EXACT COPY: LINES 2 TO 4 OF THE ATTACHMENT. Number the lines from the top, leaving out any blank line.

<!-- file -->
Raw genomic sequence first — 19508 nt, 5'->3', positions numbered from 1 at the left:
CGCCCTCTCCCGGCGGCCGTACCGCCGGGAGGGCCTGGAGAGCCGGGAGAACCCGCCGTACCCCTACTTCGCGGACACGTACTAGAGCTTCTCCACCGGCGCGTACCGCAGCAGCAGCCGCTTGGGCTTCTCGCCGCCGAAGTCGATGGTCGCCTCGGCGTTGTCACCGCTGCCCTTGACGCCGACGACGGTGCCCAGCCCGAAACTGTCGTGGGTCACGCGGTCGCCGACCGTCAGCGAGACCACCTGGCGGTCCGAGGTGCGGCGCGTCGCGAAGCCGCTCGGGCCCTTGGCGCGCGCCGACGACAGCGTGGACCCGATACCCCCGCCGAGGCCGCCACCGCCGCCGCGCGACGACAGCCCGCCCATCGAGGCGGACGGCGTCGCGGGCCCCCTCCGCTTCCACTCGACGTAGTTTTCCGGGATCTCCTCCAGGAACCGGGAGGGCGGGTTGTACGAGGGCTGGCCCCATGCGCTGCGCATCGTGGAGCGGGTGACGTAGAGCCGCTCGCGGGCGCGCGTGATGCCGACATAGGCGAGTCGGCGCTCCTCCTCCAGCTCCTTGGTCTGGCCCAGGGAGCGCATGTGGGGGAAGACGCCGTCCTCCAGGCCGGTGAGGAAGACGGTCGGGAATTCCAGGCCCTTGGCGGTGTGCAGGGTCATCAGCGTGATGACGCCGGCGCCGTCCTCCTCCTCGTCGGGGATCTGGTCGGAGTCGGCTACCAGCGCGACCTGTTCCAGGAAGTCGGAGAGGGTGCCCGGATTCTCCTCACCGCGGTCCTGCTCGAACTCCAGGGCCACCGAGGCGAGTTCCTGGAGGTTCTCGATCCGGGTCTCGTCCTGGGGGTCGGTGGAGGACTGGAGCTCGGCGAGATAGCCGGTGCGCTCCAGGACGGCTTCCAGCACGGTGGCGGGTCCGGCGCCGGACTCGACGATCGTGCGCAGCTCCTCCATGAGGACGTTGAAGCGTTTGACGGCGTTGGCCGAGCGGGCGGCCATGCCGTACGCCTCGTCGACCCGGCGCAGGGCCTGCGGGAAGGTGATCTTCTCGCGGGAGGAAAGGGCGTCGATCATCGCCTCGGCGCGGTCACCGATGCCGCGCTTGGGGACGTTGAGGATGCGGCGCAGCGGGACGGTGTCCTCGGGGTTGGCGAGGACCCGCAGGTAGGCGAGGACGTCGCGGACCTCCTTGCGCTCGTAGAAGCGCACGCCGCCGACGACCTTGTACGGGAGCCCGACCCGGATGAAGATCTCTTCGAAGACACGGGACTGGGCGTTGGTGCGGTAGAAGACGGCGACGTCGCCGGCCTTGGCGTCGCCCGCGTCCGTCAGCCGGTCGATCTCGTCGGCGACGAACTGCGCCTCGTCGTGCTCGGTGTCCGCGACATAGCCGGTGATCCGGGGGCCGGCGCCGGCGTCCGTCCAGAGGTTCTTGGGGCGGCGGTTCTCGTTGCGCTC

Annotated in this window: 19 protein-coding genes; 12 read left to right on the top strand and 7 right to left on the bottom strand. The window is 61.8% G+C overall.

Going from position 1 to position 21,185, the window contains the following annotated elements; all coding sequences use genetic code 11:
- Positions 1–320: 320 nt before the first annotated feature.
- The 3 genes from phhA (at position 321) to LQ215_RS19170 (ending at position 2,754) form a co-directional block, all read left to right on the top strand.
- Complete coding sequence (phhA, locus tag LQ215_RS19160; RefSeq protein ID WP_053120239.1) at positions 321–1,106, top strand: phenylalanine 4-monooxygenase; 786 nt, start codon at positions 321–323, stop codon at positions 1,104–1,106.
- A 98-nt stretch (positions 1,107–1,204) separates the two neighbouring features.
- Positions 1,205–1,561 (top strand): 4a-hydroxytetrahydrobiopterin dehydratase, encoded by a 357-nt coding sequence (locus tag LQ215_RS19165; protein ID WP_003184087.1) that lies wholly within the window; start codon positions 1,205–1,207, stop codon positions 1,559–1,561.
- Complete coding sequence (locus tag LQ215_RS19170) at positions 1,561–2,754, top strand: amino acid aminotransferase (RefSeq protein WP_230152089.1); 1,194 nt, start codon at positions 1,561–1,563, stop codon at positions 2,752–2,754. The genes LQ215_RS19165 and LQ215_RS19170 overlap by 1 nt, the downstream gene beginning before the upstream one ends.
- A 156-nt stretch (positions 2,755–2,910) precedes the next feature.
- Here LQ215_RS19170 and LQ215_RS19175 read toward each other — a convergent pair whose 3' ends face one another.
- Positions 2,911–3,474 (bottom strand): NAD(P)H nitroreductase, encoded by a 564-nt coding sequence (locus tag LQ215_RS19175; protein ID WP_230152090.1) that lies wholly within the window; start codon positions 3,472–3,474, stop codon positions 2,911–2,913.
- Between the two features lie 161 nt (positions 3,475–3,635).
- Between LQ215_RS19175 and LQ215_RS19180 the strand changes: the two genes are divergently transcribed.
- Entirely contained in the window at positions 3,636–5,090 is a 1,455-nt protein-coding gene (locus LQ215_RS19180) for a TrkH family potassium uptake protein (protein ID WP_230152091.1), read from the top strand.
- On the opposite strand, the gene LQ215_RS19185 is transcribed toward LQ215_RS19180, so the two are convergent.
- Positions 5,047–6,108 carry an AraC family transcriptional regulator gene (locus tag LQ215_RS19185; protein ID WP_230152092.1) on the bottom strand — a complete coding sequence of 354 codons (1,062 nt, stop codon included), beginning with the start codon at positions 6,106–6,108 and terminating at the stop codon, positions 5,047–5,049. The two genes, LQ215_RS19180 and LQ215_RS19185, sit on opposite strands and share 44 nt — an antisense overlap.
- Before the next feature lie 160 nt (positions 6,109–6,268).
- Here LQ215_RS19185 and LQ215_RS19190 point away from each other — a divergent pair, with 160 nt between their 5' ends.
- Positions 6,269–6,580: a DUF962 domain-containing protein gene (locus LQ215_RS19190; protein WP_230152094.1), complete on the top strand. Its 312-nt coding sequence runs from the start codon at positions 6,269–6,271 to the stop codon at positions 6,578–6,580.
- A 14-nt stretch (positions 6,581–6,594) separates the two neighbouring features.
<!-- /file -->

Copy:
CGCCCTCTCCCGGCGGCCGTACCGCCGGGAGGGCCTGGAGAGCCGGGAGAACCCGCCGTACCCCTACTTCGCGGACACGTACTAGAGCTTCTCCACCGGCGCGTACCGCAGCAGCAGCCGCTTGGGCTTCTCGCCGCCGAAGTCGATGGTCGCCTCGGCGTTGTCACCGCTGCCCTTGACGCCGACGACGGTGCCCAGCCCGAAACTGTCGTGGGTCACGCGGTCGCCGACCGTCAGCGAGACCACCTGGCGGTCCGAGGTGCGGCGCGTCGCGAAGCCGCTCGGGCCCTTGGCGCGCGCCGACGACAGCGTGGACCCGATACCCCCGCCGAGGCCGCCACCGCCGCCGCGCGACGACAGCCCGCCCATCGAGGCGGACGGCGTCGCGGGCCCCCTCCGCTTCCACTCGACGTAGTTTTCCGGGATCTCCTCCAGGAACCGGGAGGGCGGGTTGTACGAGGGCTGGCCCCATGCGCTGCGCATCGTGGAGCGGGTGACGTAGAGCCGCTCGCGGGCGCGCGTGATGCCGACATAGGCGAGTCGGCGCTCCTCCTCCAGCTCCTTGGTCTGGCCCAGGGAGCGCATGTGGGGGAAGACGCCGTCCTCCAGGCCGGTGAGGAAGACGGTCGGGAATTCCAGGCCCTTGGCGGTGTGCAGGGTCATCAGCGTGATGACGCCGGCGCCGTCCTCCTCCTCGTCGGGGATCTGGTCGGAGTCGGCTACCAGCGCGACCTGTTCCAGGAAGTCGGAGAGGGTGCCCGGATTCTCCTCACCGCGGTCCTGCTCGAACTCCAGGGCCACCGAGGCGAGTTCCTGGAGGTTCTCGATCCGGGTCTCGTCCTGGGGGTCGGTGGAGGACTGGAGCTCGGCGAGATAGCCGGTGCGCTCCAGGACGGCTTCCAGCACGGTGGCGGGTCCGGCGCCGGACTCGACGATCGTGCGCAGCTCCTCCATGAGGACGTTGAAGCGTTTGACGGCGTTGGCCGAGCGGGCGGCCATGCCGTACGCCTCGTCGACCCGGCGCAGGGCCTGCGGGAAGGTGATCTTCTCGCGGGAGGAAAGGGCGTCGATCATCGCCTCGGCGCGGTCACCGATGCCGCGCTTGGGGACGTTGAGGATGCGGCGCAGCGGGACGGTGTCCTCGGGGTTGGCGAGGACCCGCAGGTAGGCGAGGACGTCGCGGACCTCCTTGCGCTCGTAGAAGCGCACGCCGCCGACGACCTTGTACGGGAGCCCGACCCGGATGAAGATCTCTTCGAAGACACGGGACTGGGCGTTGGTGCGGTAGAAGACGGCGACGTCGCCGGCCTTGGCGTCGCCCGCGTCCGTCAGCCGGTCGATCTCGTCGGCGACGAACTGCGCCTCGTCGTGCTCGGTGTCCGCGACATAGCCGGTGATCCGGGGGCCGGCGCCGGCGTCCGTCCAGAGGTTCTTGGGGCGGCGGTTCTCGTTGCGCTC

Annotated in this window: 19 protein-coding genes; 12 read left to right on the top strand and 7 right to left on the bottom strand. The window is 61.8% G+C overall.

Going from position 1 to position 21,185, the window contains the following annotated elements; all coding sequences use genetic code 11: